On December 21st, 1938, a strange fish was caught off the East London coast. Professor J. L. B. Smith was fascinated by this fish, identified as a coelacanth. This fish was thought to have been extinct for over two hundred million years.
Excited at the possibility of obtaining a second specimen, he printed hundred’s of notices requesting information on the coelacanth. Almost 14 years later he received a telegram informing him of the capture of another coelacanth in the Comores Islands. As it was December 24th, he found difficulty in arranging transport. In desperation he contacted the Prime Minister and persuaded him of the importance of the find. The Prime Minister instructed the Chief of the Air Force to assist. In due course, a signal was received by the O.C. Natal to send an aircraft to Durban to collect Prof. Smith, and then to travel to the Comores ‘to fetch a fish.’
(l to r) Director of Fisheries, Mayotte, Mr E. Breton; Capt. Eric Hunt; Prof. JLB Smith;Commandant Blaauw; Captain Letley; Lt. Ralston; Cpl. van Niekerk; Lt. Bergh; Cpl. Brink.
At the time the paint scheme was silver, with dark blue anti-dazzle on the nose and engine cowlings. Her squadron code, strangely enough. was K-OD. The Air Force insignia at the time was an orange roundel with Springbok.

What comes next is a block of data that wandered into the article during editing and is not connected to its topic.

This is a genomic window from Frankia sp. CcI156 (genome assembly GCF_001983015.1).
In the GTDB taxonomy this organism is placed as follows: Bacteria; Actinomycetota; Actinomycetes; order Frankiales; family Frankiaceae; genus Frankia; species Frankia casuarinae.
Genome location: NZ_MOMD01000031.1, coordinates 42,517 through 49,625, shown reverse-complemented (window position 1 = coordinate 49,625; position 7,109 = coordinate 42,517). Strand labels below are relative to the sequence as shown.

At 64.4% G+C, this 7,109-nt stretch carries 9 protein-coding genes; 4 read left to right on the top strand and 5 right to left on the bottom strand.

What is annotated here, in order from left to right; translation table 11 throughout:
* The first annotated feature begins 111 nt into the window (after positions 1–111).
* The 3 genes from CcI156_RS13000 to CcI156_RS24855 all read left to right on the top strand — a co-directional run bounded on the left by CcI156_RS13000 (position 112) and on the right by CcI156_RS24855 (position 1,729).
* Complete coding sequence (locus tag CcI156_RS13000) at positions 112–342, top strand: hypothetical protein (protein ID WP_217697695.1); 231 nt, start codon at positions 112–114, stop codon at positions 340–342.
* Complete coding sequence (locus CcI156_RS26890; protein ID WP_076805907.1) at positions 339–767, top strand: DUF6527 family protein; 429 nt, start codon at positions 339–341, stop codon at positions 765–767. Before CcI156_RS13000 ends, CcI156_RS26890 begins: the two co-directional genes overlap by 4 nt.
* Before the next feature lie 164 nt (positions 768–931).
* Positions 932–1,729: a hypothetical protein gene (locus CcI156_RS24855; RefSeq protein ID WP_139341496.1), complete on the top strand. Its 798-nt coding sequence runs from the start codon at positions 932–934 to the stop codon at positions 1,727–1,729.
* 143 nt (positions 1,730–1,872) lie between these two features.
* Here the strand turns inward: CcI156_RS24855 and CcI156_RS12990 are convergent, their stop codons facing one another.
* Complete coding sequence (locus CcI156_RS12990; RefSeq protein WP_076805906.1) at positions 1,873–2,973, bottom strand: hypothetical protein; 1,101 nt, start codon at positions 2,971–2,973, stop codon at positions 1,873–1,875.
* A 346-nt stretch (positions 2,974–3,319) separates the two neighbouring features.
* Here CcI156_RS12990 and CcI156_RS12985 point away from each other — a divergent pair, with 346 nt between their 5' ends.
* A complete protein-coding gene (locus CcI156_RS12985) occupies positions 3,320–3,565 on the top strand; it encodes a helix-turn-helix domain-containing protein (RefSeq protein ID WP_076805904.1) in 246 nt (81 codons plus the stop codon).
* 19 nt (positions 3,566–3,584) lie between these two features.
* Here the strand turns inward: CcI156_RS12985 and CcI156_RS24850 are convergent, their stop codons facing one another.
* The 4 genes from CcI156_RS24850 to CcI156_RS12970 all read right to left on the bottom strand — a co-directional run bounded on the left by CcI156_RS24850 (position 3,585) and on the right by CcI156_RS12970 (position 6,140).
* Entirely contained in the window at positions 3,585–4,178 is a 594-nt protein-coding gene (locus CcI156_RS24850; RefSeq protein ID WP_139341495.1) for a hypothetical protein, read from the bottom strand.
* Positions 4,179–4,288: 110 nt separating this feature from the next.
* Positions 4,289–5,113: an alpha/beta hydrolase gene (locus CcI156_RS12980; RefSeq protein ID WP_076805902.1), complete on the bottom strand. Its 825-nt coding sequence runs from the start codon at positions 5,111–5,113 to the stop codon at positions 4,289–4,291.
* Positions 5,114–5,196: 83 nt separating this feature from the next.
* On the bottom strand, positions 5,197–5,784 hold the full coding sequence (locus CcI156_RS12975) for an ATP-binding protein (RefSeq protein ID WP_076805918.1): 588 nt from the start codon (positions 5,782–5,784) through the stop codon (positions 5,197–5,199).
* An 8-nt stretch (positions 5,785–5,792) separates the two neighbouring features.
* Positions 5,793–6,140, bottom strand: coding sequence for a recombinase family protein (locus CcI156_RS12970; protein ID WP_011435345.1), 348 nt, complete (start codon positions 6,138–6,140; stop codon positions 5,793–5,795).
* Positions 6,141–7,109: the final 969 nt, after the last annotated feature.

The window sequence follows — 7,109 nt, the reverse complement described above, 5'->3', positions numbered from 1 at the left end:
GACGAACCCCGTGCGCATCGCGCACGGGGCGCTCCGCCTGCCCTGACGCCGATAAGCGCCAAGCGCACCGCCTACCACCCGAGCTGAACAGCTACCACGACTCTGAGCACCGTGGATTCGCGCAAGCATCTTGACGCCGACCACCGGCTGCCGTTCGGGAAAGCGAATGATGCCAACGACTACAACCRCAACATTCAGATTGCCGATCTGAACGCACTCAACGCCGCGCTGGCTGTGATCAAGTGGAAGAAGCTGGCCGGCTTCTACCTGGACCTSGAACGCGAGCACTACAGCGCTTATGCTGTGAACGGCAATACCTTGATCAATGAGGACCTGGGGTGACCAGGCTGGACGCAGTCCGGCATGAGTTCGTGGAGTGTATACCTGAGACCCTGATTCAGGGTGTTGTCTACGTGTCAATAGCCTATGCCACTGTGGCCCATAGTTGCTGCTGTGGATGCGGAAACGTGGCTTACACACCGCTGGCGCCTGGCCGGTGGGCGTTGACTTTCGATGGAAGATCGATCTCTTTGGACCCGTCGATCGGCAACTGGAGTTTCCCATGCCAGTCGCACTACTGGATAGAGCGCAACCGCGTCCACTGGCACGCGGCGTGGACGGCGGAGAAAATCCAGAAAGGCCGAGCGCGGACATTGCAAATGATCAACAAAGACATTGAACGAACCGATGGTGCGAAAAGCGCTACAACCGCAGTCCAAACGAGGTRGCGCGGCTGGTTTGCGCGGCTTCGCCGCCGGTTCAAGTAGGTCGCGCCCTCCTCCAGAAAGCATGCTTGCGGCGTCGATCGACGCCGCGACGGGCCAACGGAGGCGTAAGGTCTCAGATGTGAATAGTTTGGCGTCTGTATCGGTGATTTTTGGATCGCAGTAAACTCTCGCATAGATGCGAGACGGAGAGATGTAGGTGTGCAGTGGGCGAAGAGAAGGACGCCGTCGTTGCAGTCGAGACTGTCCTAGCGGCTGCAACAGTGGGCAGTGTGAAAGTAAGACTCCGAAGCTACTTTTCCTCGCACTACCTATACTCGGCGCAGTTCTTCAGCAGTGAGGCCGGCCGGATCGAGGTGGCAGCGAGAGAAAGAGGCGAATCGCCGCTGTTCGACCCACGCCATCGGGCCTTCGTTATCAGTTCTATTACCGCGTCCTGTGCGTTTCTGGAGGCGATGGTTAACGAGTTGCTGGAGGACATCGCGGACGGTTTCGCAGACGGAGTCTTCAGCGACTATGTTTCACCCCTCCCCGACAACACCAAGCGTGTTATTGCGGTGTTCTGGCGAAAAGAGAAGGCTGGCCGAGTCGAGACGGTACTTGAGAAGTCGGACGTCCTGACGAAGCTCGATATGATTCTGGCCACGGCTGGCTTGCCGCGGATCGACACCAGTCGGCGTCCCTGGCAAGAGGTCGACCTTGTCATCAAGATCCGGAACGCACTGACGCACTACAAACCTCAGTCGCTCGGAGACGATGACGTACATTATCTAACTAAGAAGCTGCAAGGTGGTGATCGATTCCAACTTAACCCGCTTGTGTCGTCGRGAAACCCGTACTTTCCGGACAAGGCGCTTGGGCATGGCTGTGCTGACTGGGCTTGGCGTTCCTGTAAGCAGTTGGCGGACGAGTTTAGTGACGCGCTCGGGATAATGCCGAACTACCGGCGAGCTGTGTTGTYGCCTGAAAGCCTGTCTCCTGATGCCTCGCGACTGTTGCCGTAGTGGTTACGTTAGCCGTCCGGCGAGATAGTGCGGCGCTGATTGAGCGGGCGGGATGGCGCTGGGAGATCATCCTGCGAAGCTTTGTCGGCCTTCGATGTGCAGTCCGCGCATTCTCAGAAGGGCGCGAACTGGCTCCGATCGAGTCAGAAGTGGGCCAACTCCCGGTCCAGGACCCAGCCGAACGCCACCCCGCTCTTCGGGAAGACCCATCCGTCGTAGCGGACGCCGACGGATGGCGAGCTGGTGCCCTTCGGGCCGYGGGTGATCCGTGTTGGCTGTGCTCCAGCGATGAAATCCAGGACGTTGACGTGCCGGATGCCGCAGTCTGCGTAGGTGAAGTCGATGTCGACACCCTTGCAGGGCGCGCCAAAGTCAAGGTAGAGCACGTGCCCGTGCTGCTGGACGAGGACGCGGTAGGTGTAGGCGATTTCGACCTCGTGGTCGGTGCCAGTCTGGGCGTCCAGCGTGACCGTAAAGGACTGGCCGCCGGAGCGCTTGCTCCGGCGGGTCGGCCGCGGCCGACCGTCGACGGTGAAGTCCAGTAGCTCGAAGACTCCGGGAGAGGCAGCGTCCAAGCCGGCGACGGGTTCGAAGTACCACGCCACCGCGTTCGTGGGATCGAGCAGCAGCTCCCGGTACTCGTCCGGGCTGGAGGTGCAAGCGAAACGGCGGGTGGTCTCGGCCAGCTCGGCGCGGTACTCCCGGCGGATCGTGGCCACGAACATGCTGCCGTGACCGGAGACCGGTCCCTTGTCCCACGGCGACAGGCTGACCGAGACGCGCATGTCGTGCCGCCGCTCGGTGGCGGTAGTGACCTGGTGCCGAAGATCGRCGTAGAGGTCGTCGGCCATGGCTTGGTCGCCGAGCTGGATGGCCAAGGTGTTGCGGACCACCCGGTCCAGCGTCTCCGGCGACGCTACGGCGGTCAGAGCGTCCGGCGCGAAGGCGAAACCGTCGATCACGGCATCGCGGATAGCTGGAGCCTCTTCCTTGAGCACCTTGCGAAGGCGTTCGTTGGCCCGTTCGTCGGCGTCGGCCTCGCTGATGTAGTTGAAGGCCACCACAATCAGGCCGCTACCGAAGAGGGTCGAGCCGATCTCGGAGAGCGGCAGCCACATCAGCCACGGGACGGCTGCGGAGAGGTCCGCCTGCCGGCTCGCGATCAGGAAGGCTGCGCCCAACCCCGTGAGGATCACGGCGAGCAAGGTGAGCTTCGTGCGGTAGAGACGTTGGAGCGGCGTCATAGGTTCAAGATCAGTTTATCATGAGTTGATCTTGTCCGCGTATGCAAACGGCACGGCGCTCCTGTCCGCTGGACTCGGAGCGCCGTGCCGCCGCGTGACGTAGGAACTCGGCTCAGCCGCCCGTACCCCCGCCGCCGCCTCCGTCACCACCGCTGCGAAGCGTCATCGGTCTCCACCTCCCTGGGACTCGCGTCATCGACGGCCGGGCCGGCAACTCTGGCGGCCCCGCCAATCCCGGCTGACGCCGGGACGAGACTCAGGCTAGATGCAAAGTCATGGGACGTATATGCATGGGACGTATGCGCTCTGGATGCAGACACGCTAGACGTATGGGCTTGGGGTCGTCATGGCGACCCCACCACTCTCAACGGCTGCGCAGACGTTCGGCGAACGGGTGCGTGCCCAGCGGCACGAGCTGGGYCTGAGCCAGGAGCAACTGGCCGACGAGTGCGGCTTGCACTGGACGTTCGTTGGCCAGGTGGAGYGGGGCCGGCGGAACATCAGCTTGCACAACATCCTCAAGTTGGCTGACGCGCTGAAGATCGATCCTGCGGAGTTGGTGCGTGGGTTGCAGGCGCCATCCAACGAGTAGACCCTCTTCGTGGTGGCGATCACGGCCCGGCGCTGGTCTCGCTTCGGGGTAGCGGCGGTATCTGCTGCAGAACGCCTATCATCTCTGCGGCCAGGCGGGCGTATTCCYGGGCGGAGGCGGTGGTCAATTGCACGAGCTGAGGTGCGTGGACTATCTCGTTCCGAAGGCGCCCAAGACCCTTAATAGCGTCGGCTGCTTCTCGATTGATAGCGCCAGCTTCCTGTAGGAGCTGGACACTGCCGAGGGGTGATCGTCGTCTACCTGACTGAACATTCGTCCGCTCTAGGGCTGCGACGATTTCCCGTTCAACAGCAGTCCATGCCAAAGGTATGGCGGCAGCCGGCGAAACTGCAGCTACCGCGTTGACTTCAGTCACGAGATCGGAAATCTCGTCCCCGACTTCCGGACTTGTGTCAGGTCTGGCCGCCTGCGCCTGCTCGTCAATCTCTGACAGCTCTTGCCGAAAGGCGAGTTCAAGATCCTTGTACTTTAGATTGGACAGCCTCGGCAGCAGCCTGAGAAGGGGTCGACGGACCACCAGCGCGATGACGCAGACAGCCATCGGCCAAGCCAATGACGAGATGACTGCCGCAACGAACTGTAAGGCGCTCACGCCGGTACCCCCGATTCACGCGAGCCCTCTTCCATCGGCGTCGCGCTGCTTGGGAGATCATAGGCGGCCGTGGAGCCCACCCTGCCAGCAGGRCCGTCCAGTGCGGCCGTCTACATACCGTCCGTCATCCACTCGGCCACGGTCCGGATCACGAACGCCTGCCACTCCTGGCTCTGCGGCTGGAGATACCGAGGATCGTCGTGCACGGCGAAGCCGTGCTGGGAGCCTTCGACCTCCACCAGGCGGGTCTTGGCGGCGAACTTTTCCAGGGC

Dakota 6832 on arrival in Grahamstown (l to r) Lt. Bergh; Cpl. Brink; Cpl. van Niekerk; Mrs Margaret Smith; Commandant Blaau; Prof. JLB Smith; Capt. Letley; Lt. Ralston; William Smith. The coelacanth is in the box in the foreground. Prof Smith’s son, William Smith, well known for his participation in the TV show “A Word or Two” and his educational program.
Dakota MkII (C47A-10-K) was built in Oklahoma City and allocated Serial Number 42-108863 by the U.S.A.A.F. In February 1944 she was placed on charge by the R.A.F. under Serial Number KG 4434. In March 1944 she was transferred to the S.A.A.F. and received Serial Number 6832. On being transferred to 28 Squadron she received the codes K-OD. 6832 is currently being restored.